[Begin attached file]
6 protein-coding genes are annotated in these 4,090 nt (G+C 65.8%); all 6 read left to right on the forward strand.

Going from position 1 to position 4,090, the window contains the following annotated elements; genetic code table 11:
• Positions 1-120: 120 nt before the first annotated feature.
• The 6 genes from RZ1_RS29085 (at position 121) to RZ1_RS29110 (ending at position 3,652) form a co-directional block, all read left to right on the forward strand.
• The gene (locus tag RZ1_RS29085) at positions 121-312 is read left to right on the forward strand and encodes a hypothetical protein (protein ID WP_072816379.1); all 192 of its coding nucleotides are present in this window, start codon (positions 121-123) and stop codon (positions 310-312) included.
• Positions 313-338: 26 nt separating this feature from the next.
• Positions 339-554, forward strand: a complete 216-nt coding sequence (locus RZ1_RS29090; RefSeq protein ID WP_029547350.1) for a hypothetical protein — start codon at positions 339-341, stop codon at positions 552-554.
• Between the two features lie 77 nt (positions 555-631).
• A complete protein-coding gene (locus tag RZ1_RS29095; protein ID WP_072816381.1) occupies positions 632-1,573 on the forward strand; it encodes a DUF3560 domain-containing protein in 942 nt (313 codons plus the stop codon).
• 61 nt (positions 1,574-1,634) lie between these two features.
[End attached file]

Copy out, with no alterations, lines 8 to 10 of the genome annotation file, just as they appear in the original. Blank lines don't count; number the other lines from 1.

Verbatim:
• Between the two features lie 77 nt (positions 555-631).
• A complete protein-coding gene (locus tag RZ1_RS29095; protein ID WP_072816381.1) occupies positions 632-1,573 on the forward strand; it encodes a DUF3560 domain-containing protein in 942 nt (313 codons plus the stop codon).
• 61 nt (positions 1,574-1,634) lie between these two features.